“Zola,” based on a notorious Twitter thread, is about people who use social media as an advertisement, but Keough prefers using it to puncture her own celebrity: Though she has starred in a few films for the hot studio A24, Keough hopped on her Instagram last year to breezily rattle off all the A24 movies she failed to book, including “Uncut Gems,” “Spring Breakers” and “The Spectacular Now.”
Directors of those films messaged Keough to offer apologies, but the rejections hadn’t bothered her much to begin with. “I don’t care if I fail,” she said. “I have this attitude of, ‘Well, then I’ll just do better.’” And besides, there were bigger quandaries to spend that energy on.
“I’ve lived my whole life in a sort of existential crisis,” she told me matter-of-factly, tucking strands of auburn hair behind her ear. “The minute I got to Earth, I was like, ‘What am I doing here? Why is everyone just acting like this is normal?’”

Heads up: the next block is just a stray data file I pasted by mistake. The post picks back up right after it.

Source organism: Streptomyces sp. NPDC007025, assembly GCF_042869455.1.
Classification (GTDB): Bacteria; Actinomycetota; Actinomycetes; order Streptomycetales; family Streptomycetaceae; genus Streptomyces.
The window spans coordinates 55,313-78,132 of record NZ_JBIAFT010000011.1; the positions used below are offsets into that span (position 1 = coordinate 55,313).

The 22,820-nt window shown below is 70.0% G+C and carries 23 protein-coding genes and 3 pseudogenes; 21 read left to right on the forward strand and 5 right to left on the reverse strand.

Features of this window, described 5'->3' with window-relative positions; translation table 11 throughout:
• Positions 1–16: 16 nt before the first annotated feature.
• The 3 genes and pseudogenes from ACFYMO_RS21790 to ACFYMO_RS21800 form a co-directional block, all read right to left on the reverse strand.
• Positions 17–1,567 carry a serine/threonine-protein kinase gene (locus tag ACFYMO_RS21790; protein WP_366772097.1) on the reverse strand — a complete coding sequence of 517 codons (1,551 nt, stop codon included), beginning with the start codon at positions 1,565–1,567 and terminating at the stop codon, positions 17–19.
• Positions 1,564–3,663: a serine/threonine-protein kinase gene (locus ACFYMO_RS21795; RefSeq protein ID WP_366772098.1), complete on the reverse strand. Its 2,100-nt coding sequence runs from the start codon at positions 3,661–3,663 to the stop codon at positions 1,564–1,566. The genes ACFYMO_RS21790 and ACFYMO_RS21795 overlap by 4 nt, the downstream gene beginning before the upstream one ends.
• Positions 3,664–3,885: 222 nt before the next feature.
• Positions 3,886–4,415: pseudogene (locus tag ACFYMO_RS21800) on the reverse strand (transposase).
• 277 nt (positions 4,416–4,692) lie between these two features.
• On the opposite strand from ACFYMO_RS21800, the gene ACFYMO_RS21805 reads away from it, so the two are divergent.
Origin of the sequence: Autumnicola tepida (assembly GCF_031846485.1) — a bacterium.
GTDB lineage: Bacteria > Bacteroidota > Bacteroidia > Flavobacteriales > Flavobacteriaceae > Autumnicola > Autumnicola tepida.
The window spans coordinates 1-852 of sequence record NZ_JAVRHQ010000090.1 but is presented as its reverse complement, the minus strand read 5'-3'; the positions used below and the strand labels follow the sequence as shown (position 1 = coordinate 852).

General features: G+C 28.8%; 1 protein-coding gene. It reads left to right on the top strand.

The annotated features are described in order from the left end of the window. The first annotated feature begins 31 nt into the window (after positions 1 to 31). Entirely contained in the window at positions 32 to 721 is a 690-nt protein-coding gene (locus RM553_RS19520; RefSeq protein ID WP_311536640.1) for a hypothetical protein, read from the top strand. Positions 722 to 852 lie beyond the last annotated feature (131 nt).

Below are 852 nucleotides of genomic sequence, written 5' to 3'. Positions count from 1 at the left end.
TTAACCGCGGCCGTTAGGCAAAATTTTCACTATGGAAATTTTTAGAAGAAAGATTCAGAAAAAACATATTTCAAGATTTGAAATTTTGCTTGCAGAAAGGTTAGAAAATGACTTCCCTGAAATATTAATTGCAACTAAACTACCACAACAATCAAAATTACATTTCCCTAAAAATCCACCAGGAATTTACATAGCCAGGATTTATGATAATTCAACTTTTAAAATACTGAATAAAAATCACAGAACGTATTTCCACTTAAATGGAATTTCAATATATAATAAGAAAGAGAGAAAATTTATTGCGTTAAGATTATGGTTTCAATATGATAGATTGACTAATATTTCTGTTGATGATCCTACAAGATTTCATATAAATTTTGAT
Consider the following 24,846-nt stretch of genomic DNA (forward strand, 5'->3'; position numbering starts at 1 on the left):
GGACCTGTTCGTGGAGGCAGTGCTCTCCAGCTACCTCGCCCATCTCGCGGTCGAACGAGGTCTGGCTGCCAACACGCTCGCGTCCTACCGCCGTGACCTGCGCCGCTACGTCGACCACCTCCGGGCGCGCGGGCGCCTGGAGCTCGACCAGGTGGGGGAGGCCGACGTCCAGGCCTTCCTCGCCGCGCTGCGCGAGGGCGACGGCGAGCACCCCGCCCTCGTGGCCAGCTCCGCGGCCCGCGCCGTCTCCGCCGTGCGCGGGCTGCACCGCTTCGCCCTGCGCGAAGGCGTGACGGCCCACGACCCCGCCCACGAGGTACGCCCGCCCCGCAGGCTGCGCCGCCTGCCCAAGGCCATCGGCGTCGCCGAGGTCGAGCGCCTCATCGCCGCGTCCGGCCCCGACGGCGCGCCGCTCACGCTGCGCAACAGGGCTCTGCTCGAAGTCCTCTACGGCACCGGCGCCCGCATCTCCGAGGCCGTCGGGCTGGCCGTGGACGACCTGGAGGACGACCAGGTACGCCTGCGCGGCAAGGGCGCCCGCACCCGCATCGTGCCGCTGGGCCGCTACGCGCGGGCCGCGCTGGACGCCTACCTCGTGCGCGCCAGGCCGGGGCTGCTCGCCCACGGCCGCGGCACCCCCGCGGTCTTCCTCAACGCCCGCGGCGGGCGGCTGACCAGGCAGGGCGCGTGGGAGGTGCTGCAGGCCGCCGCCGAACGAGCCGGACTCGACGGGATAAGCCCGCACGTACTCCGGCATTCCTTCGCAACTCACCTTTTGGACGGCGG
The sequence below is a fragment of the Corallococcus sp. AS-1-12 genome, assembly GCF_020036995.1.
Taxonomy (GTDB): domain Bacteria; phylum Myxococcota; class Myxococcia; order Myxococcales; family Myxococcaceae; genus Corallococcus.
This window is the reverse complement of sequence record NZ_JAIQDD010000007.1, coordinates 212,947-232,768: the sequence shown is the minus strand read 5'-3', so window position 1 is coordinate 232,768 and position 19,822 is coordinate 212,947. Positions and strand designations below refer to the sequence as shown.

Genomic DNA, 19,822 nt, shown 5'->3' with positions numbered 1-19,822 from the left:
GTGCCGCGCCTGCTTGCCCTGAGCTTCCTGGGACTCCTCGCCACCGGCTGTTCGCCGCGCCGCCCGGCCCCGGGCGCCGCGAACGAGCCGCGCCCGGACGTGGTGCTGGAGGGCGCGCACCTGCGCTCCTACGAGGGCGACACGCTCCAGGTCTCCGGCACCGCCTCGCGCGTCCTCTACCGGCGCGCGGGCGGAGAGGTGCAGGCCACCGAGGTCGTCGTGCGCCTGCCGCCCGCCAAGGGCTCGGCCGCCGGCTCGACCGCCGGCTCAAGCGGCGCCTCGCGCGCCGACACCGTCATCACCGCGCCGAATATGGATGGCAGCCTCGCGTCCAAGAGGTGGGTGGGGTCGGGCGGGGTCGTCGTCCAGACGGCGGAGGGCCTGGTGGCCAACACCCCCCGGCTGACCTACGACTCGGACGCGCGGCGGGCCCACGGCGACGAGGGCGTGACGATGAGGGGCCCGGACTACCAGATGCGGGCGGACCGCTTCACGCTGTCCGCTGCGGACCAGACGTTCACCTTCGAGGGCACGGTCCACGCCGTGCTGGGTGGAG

Of course, Keough’s childhood was far from ordinary: When she was about 5, her mother Lisa Marie Presley split from her musician father, Danny Keough, and married Michael Jackson. One parent provided access to moneyed fortresses like Graceland and Neverland, while the other lived more modestly, in trailer parks with mattresses on the floor.
Keough had no qualms about visiting her father; once, she even told him, “When I grow up, I want to be poor like you.” She hadn’t known then how offensive her remark was, but that bifurcated childhood with her brother, Benjamin, would come in handy in her 20s, when Keough pursued work as an actress: She had amassed enough authenticity to play regular people as well as enough privilege to live her life without much worry.